This syndicated post originally appeared at Yankee Group Blog » Zeus Kerravala.
Amid much speculation that Polycom was on the selling block, with HP being the primary possible acquirer, Polycom made the following announcements this morning:
- Polycom acquired the Visual Collaboration Unit from HP, which includes all of the Halo products and managed services
- Polycom and HP inked an agreement where HP would use Polycom as it’s exclusive partner for Telepresence and video UC solutions
- Polycom announced the creation of the “Open Visual Communications Consortium” with a number of service providers including AT&T, BT conferencing, Global Crossing, Orange Business Services, Telefonica, Verizon and other service providers to drive B2B and B2C adoption of video
- Polycom and Microsoft announced an expanded partnership that includes two products but at the time of press release did not announce any details on these products
These announcements are an interesting twist in growing saga that is corporate video conferencing. About a year ago, Cisco closed on the acquisition of Tandberg creating a tremendous amount of speculation that Polycom would be acquired as well. The logic being that, in an environment where video is becoming a core component of UC, it would be difficult for a video pure play to exist. Names like Silver Lake (Avaya), Gore Group (Siemens) and Dell were tossed around as possible acquirers, but HP appeared to be the front-runner. HP made some sense for a couple of reasons: (1) It had its own niche video unit (Halo) and Polycom would bolster it; and (2) HP could use Polycom to close the product gap with Cisco, who HP appears obsessed with from a competitive standpoint.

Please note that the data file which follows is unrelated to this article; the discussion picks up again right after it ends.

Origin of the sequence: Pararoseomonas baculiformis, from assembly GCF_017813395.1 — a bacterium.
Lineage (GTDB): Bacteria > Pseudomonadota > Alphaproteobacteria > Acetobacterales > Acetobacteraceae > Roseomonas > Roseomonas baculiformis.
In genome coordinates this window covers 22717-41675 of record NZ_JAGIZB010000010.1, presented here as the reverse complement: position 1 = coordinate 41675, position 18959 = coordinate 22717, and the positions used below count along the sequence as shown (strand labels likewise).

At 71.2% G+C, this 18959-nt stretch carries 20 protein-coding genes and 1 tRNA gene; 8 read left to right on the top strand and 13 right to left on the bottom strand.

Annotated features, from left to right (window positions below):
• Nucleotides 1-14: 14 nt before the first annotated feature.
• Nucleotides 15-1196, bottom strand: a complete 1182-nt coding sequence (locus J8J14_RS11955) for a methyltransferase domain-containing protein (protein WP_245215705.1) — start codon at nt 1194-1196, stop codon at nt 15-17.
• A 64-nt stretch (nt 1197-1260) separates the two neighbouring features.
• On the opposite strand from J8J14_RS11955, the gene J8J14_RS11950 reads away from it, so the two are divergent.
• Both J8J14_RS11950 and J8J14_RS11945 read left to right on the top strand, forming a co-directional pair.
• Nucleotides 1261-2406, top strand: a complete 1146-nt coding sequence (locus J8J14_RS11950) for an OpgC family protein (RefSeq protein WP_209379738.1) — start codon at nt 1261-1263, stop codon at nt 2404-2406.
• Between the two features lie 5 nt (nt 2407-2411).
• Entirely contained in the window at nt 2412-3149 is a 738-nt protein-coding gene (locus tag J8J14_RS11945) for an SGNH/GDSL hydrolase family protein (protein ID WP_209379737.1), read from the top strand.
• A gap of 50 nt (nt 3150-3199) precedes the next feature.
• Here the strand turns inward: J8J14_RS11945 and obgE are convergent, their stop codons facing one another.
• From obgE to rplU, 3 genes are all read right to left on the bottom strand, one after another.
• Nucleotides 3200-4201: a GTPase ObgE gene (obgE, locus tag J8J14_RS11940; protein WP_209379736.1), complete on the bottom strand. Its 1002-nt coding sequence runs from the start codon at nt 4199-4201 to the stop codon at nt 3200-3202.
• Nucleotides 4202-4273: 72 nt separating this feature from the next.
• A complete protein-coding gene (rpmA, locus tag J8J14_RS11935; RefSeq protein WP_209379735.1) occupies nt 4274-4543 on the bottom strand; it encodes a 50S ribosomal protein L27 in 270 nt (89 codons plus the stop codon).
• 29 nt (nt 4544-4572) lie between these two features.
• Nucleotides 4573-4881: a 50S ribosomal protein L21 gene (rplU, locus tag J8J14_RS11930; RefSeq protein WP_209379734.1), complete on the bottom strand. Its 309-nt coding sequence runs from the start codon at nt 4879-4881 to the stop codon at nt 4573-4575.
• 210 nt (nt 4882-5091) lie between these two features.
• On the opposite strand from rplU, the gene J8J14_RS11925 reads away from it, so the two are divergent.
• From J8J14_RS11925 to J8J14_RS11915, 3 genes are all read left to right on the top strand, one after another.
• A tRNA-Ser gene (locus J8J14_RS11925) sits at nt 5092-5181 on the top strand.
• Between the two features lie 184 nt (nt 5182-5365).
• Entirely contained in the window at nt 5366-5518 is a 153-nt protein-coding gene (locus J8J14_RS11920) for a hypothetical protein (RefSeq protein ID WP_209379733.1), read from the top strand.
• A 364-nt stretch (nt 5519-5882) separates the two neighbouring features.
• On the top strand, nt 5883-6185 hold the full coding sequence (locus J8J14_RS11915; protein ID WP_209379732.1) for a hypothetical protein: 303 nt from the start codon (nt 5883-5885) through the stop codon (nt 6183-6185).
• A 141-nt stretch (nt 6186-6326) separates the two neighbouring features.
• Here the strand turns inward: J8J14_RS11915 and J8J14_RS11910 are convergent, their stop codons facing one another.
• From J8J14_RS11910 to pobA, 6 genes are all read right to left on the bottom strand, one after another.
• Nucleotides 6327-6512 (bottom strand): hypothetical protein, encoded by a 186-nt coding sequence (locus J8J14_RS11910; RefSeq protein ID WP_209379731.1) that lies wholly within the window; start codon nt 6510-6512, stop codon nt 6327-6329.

These moves create great short-term opportunity for Polycom to try and take a leadership position in video. Over the past few years Polycom has allowed Cisco to be the primary evangelist for corporate video and seemed content to ride the wave Cisco has created. Polycom now has strategic relationships with two of the largest IT vendors (HP and Microsoft) as well as developing relationships with network service providers, which has typically been an area of exclusivity for Cisco.
While these announcements will create a great short-term opportunity, it’s not a given that Polycom will be able to create long-term differentiation. Historically Polycom has been great on executing on tactical, short-term opportunities but it’s never managed to think about how to make video part of the DNA of its corporate customers. Meanwhile Cisco has made video the main focal point for its entire collaboration strategy.
So great short term moves for Polycom… and to Cisco, it’s game on.